Don Brash's 2025 Taskforce made a range of recommendations about how our economy could catch up with Australia.
Its ideas, which included slashing Government spending met with widespread condemnation.
Helen Kelly, the New Zealand Council of Trade Unions president is one of a range of New Zealanders approached by nzherald.co.nz to share their thoughts on how we can shorten the gap.
Helen Kelly: New Zealand Council of Trade Unions president:
Catching up with Australia is not simply about higher GDP per capita or productivity. Those things don't automatically translate into higher pay or improved quality of life -with improved health, less crime and a better environment.
Australia kept a fairer employment relations system and maintained industry wage setting while New Zealand deregulated wage bargaining.
During the nine years of the Employment Contracts Act, New Zealand's average wage rose only 7 per cent in real terms (by another measure the real wage actually fell) - while productivity rose 26 per cent. Employers used low wages to avoid productivity-enhancing investment.
Meanwhile, child poverty rose sharply and New Zealand experienced the steepest rise in inequality in the OECD. Another round of deregulation and privatisation is not a solution.
Nor are cuts in public spending the answer. Of the 24 OECD countries with a higher GDP per capita than New Zealand's in 2008, 14 had higher spending governments.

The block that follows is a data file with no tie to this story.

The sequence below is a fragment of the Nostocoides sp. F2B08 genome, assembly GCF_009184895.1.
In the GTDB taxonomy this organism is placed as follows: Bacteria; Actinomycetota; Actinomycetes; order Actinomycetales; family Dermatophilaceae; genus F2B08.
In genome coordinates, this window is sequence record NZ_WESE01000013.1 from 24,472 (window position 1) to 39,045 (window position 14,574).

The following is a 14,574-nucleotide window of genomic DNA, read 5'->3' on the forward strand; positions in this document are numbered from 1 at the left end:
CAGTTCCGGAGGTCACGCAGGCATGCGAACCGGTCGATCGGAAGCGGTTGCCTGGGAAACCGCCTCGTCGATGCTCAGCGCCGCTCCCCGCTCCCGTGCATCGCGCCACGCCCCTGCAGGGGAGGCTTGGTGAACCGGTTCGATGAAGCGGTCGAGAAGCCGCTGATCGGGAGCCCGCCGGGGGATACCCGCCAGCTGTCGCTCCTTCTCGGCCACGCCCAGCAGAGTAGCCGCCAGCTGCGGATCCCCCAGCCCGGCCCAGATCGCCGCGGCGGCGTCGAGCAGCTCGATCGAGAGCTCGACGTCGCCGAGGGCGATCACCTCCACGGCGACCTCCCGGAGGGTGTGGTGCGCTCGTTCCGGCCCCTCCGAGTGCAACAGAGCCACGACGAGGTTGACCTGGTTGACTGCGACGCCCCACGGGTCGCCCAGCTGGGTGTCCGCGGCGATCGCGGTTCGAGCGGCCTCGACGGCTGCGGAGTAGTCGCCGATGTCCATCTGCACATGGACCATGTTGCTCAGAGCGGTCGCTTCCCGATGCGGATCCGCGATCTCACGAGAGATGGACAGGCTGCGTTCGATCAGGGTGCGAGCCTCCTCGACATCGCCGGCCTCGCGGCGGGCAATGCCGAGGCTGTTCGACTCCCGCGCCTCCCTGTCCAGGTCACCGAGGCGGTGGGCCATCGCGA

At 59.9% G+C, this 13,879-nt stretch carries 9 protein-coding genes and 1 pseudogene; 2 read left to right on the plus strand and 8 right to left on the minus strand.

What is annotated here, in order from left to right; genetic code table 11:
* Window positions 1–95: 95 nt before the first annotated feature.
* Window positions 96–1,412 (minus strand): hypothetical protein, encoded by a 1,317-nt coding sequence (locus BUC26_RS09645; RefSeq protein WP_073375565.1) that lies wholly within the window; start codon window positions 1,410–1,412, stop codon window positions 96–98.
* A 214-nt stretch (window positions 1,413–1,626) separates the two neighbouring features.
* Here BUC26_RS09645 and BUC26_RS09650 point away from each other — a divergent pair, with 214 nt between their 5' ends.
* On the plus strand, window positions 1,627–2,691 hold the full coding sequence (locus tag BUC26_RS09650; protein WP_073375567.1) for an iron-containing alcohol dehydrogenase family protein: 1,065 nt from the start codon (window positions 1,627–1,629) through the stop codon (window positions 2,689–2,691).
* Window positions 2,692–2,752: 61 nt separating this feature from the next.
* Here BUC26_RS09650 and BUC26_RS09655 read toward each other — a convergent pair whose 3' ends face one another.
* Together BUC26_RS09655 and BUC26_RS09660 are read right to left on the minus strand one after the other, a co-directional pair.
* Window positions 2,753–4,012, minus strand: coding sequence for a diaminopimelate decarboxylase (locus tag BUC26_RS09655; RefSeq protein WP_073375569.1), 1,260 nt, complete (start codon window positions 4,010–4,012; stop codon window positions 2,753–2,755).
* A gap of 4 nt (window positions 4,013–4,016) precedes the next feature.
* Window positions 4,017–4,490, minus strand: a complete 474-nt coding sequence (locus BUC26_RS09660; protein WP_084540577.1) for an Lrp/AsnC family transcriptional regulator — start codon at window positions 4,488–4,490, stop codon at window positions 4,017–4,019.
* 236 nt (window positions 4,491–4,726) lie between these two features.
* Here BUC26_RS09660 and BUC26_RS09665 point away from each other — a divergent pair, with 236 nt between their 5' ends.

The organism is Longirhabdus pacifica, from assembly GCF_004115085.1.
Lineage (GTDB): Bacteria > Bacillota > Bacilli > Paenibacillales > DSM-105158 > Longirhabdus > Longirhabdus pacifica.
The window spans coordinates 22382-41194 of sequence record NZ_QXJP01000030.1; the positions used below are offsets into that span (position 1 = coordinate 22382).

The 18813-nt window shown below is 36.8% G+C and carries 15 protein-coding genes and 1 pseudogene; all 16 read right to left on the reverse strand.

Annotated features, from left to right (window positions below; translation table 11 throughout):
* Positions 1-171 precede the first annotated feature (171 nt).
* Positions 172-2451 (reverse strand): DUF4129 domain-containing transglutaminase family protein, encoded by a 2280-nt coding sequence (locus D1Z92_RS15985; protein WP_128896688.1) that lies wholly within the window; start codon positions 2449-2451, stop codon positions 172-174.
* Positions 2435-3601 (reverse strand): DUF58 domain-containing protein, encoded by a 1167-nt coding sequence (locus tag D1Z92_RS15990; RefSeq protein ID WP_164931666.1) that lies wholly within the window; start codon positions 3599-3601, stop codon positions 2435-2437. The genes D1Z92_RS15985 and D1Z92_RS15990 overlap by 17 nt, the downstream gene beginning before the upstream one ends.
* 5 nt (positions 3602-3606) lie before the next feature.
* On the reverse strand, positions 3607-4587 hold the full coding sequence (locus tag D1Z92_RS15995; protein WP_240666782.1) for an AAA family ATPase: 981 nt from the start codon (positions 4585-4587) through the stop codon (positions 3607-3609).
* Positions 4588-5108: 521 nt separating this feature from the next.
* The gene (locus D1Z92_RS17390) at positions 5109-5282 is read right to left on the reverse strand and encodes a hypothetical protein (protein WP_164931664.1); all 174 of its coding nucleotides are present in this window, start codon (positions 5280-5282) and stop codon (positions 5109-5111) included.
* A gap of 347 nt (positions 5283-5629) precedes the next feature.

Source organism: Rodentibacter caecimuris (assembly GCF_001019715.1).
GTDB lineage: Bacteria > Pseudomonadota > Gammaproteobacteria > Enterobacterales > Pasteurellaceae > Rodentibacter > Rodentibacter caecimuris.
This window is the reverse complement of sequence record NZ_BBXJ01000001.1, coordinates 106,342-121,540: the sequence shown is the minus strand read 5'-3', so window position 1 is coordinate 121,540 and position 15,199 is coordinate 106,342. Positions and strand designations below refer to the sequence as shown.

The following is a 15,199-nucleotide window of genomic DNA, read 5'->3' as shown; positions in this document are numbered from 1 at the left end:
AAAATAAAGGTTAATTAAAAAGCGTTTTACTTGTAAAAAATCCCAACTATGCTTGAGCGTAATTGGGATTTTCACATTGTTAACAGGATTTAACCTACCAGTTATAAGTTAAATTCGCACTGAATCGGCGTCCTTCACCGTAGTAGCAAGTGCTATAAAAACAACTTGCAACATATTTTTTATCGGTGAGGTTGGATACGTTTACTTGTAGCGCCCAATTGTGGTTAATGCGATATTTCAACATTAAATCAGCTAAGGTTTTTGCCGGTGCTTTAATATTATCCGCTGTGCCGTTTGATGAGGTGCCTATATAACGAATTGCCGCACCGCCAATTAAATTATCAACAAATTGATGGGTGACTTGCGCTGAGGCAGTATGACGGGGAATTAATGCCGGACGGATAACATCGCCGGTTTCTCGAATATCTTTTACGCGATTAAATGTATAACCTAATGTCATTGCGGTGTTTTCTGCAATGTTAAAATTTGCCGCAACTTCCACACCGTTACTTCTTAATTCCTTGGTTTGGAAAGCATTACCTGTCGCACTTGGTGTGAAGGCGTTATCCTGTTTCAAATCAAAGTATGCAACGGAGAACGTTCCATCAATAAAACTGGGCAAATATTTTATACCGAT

For example fast-growing Denmark has a similar sized economy to New Zealand's, but its government expenditure was 51.3 per cent of GDP compared to our 41 per cent.
New Zealand is not highly taxed - we had the OECD's third lowest tax wedge on the average income in 2008.
A whole economic and social environment is what leads to success, not just a few ideologically favoured aspects. We need new approaches.
New Zealand's workplaces must be central to this new approach. There is a huge untapped resource of workers' knowledge that can raise productivity if matched with management that listens and union backing. We know from half a decade of working on such projects with forward-looking employers, as well as from international research.
New Zealand needs employment laws that spread the benefits of union wage levels and working conditions to all workers in the industrial sector. Then employers can focus on investing in productivity-enhancing technology rather than destructive competition to beat down wages.
Workers will then feel they will benefit from raised productivity and get involved in improving their workplaces.
Investment in lifelong learning is vital. Value added exports will rely hugely on the depth and quality of the skills base of Kiwi workers.
The exchange rate is hindering exporters. We should peg the dollar to our main trading partners' currencies, and seek international support in controlling the huge unproductive financial flows that threaten the stability of the currency and the economy.
A well funded state should ensure poverty, and high levels of inequality, no longer add to our social and economic burdens. It should also encourage productive investment (e.g. through a capital gains tax exempting the family home), and provide public services such as education and health that meet the needs of New Zealand's people.